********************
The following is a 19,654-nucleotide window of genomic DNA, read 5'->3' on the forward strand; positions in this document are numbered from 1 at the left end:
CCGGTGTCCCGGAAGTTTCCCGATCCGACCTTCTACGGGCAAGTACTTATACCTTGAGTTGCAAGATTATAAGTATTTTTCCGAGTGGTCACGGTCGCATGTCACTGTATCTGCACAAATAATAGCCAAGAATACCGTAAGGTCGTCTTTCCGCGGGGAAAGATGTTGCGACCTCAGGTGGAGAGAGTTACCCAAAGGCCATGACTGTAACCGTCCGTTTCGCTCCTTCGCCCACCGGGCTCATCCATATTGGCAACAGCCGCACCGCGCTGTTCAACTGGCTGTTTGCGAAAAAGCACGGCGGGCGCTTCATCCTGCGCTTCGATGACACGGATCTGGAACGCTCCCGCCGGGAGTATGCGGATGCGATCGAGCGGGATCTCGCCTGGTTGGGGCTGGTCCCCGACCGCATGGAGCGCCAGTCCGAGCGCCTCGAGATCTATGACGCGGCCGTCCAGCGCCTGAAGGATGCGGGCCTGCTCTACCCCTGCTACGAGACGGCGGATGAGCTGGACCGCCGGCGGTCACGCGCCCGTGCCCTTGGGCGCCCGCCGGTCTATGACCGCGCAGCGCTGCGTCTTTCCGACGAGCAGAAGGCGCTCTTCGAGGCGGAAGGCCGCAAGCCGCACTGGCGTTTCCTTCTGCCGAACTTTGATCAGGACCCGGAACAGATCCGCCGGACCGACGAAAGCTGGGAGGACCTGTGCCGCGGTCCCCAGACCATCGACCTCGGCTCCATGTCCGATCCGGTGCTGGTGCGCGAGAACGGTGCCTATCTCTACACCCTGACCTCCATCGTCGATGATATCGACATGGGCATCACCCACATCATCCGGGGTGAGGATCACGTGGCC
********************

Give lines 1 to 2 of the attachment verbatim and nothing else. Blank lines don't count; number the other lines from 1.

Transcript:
The following is a 19,654-nucleotide window of genomic DNA, read 5'->3' on the forward strand; positions in this document are numbered from 1 at the left end:
CCGGTGTCCCGGAAGTTTCCCGATCCGACCTTCTACGGGCAAGTACTTATACCTTGAGTTGCAAGATTATAAGTATTTTTCCGAGTGGTCACGGTCGCATGTCACTGTATCTGCACAAATAATAGCCAAGAATACCGTAAGGTCGTCTTTCCGCGGGGAAAGATGTTGCGACCTCAGGTGGAGAGAGTTACCCAAAGGCCATGACTGTAACCGTCCGTTTCGCTCCTTCGCCCACCGGGCTCATCCATATTGGCAACAGCCGCACCGCGCTGTTCAACTGGCTGTTTGCGAAAAAGCACGGCGGGCGCTTCATCCTGCGCTTCGATGACACGGATCTGGAACGCTCCCGCCGGGAGTATGCGGATGCGATCGAGCGGGATCTCGCCTGGTTGGGGCTGGTCCCCGACCGCATGGAGCGCCAGTCCGAGCGCCTCGAGATCTATGACGCGGCCGTCCAGCGCCTGAAGGATGCGGGCCTGCTCTACCCCTGCTACGAGACGGCGGATGAGCTGGACCGCCGGCGGTCACGCGCCCGTGCCCTTGGGCGCCCGCCGGTCTATGACCGCGCAGCGCTGCGTCTTTCCGACGAGCAGAAGGCGCTCTTCGAGGCGGAAGGCCGCAAGCCGCACTGGCGTTTCCTTCTGCCGAACTTTGATCAGGACCCGGAACAGATCCGCCGGACCGACGAAAGCTGGGAGGACCTGTGCCGCGGTCCCCAGACCATCGACCTCGGCTCCATGTCCGATCCGGTGCTGGTGCGCGAGAACGGTGCCTATCTCTACACCCTGACCTCCATCGTCGATGATATCGACATGGGCATCACCCACATCATCCGGGGTGAGGATCACGTGGCC